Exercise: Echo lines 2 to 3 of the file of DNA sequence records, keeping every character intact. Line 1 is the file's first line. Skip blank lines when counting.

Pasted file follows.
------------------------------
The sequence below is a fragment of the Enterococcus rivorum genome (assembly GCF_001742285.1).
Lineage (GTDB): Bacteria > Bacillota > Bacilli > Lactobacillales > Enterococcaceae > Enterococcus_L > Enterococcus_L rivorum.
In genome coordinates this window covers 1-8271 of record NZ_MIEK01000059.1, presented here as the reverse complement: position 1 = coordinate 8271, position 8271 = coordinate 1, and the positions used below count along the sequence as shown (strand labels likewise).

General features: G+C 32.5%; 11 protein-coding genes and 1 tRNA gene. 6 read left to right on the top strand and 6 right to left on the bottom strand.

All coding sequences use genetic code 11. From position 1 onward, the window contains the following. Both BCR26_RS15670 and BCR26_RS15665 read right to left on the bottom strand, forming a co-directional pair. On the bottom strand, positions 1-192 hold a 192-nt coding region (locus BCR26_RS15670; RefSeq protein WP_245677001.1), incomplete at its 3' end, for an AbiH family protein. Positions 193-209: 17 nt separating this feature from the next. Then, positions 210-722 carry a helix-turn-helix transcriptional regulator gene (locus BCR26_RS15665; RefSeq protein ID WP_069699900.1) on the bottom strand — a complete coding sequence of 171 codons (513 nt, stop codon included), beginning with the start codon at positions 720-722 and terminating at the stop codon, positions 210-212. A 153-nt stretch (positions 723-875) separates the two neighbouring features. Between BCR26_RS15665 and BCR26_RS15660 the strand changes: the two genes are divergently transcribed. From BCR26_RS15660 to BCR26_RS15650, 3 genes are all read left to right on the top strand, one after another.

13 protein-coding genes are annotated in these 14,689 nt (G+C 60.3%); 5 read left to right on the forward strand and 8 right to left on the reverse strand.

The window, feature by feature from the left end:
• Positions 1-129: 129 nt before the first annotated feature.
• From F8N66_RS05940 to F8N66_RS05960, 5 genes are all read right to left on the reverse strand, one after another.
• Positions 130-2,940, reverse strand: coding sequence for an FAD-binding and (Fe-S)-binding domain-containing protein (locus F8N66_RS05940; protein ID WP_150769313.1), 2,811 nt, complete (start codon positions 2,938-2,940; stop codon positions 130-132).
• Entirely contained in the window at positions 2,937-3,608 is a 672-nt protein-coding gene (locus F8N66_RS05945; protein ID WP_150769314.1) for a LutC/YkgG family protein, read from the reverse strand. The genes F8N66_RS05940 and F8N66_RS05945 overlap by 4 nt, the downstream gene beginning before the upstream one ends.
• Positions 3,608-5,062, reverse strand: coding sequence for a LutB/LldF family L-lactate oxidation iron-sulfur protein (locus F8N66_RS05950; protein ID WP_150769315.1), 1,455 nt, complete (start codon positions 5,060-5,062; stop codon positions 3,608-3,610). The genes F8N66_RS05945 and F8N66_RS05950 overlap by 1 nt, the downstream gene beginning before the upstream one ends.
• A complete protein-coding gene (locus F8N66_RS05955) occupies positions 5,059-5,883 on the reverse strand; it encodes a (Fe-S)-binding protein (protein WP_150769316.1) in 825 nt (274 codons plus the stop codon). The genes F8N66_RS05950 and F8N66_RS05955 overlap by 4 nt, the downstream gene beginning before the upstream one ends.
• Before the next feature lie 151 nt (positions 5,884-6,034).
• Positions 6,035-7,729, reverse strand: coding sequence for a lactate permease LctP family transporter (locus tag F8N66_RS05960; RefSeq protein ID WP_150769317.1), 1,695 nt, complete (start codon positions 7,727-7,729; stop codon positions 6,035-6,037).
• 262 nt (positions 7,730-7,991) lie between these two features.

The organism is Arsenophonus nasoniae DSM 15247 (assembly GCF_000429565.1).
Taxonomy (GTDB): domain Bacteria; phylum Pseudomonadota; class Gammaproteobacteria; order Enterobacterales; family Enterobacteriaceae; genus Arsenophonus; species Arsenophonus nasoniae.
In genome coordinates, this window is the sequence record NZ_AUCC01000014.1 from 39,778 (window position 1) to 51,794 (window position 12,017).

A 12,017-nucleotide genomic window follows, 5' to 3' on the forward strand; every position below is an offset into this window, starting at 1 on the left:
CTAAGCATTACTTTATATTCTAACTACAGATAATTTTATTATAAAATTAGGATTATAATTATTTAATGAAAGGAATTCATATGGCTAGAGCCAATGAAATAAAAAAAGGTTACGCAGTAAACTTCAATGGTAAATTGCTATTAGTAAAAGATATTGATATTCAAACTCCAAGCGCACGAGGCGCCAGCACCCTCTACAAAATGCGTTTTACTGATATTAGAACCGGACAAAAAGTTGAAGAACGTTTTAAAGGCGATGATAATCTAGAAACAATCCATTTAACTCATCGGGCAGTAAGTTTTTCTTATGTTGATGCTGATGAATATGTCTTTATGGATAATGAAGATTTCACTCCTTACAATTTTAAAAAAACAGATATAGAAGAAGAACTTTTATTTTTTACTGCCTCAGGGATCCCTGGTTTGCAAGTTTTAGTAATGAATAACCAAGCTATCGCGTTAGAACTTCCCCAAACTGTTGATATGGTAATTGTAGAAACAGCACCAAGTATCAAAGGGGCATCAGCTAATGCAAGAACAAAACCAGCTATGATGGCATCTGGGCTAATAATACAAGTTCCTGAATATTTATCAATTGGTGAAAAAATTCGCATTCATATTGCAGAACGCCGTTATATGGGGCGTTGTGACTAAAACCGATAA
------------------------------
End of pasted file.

Lineage (GTDB): Bacteria > Bacillota > Bacilli > Lactobacillales > Enterococcaceae > Enterococcus_L > Enterococcus_L rivorum.
In genome coordinates this window covers 1-8271 of record NZ_MIEK01000059.1, presented here as the reverse complement: position 1 = coordinate 8271, position 8271 = coordinate 1, and the positions used below count along the sequence as shown (strand labels likewise).